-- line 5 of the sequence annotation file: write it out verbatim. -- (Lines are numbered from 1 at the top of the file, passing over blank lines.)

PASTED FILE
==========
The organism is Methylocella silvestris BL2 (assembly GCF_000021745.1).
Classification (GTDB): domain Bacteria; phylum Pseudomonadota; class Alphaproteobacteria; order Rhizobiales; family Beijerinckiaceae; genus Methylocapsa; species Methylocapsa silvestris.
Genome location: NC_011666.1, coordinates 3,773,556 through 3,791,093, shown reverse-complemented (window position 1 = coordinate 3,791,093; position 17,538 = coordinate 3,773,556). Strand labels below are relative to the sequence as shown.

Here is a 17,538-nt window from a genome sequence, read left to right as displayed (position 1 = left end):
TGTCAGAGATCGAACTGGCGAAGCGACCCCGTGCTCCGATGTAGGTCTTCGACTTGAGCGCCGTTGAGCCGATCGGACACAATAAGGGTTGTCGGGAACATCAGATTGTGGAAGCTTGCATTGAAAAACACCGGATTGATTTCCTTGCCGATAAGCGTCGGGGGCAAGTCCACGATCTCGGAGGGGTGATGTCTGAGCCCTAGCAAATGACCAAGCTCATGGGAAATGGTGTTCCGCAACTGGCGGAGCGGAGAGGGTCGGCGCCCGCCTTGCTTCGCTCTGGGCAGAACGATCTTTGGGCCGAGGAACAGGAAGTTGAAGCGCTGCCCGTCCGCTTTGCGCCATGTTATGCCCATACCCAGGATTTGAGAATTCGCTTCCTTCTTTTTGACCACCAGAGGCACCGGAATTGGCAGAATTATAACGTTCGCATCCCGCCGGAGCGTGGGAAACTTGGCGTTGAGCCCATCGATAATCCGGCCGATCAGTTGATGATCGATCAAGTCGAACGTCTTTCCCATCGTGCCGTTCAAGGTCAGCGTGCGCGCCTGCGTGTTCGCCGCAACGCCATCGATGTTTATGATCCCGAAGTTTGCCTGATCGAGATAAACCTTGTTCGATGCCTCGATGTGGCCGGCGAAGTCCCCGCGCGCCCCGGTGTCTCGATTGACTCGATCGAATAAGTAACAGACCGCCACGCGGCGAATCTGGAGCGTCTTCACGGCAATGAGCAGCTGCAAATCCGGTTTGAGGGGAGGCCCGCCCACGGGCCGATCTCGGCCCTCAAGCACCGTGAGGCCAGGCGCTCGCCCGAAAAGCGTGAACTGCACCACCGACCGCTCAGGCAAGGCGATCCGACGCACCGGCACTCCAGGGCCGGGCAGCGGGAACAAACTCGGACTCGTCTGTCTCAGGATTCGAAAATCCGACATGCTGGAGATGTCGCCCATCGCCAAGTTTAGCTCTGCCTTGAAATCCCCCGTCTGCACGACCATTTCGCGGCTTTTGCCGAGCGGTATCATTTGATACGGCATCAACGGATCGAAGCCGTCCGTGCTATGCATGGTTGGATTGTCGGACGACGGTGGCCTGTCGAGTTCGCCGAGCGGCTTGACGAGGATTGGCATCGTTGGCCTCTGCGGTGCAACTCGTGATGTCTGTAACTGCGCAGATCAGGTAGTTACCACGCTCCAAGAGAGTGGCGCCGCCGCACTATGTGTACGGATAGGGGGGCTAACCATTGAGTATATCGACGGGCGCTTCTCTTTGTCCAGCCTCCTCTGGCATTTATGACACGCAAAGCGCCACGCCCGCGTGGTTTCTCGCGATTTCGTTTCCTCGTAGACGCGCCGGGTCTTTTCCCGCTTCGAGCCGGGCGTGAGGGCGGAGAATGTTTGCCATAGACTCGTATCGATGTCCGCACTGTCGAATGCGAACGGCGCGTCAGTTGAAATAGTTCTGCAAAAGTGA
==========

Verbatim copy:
TGTCAGAGATCGAACTGGCGAAGCGACCCCGTGCTCCGATGTAGGTCTTCGACTTGAGCGCCGTTGAGCCGATCGGACACAATAAGGGTTGTCGGGAACATCAGATTGTGGAAGCTTGCATTGAAAAACACCGGATTGATTTCCTTGCCGATAAGCGTCGGGGGCAAGTCCACGATCTCGGAGGGGTGATGTCTGAGCCCTAGCAAATGACCAAGCTCATGGGAAATGGTGTTCCGCAACTGGCGGAGCGGAGAGGGTCGGCGCCCGCCTTGCTTCGCTCTGGGCAGAACGATCTTTGGGCCGAGGAACAGGAAGTTGAAGCGCTGCCCGTCCGCTTTGCGCCATGTTATGCCCATACCCAGGATTTGAGAATTCGCTTCCTTCTTTTTGACCACCAGAGGCACCGGAATTGGCAGAATTATAACGTTCGCATCCCGCCGGAGCGTGGGAAACTTGGCGTTGAGCCCATCGATAATCCGGCCGATCAGTTGATGATCGATCAAGTCGAACGTCTTTCCCATCGTGCCGTTCAAGGTCAGCGTGCGCGCCTGCGTGTTCGCCGCAACGCCATCGATGTTTATGATCCCGAAGTTTGCCTGATCGAGATAAACCTTGTTCGATGCCTCGATGTGGCCGGCGAAGTCCCCGCGCGCCCCGGTGTCTCGATTGACTCGATCGAATAAGTAACAGACCGCCACGCGGCGAATCTGGAGCGTCTTCACGGCAATGAGCAGCTGCAAATCCGGTTTGAGGGGAGGCCCGCCCACGGGCCGATCTCGGCCCTCAAGCACCGTGAGGCCAGGCGCTCGCCCGAAAAGCGTGAACTGCACCACCGACCGCTCAGGCAAGGCGATCCGACGCACCGGCACTCCAGGGCCGGGCAGCGGGAACAAACTCGGACTCGTCTGTCTCAGGATTCGAAAATCCGACATGCTGGAGATGTCGCCCATCGCCAAGTTTAGCTCTGCCTTGAAATCCCCCGTCTGCACGACCATTTCGCGGCTTTTGCCGAGCGGTATCATTTGATACGGCATCAACGGATCGAAGCCGTCCGTGCTATGCATGGTTGGATTGTCGGACGACGGTGGCCTGTCGAGTTCGCCGAGCGGCTTGACGAGGATTGGCATCGTTGGCCTCTGCGGTGCAACTCGTGATGTCTGTAACTGCGCAGATCAGGTAGTTACCACGCTCCAAGAGAGTGGCGCCGCCGCACTATGTGTACGGATAGGGGGGCTAACCATTGAGTATATCGACGGGCGCTTCTCTTTGTCCAGCCTCCTCTGGCATTTATGACACGCAAAGCGCCACGCCCGCGTGGTTTCTCGCGATTTCGTTTCCTCGTAGACGCGCCGGGTCTTTTCCCGCTTCGAGCCGGGCGTGAGGGCGGAGAATGTTTGCCATAGACTCGTATCGATGTCCGCACTGTCGAATGCGAACGGCGCGTCAGTTGAAATAGTTCTGCAAAAGTGA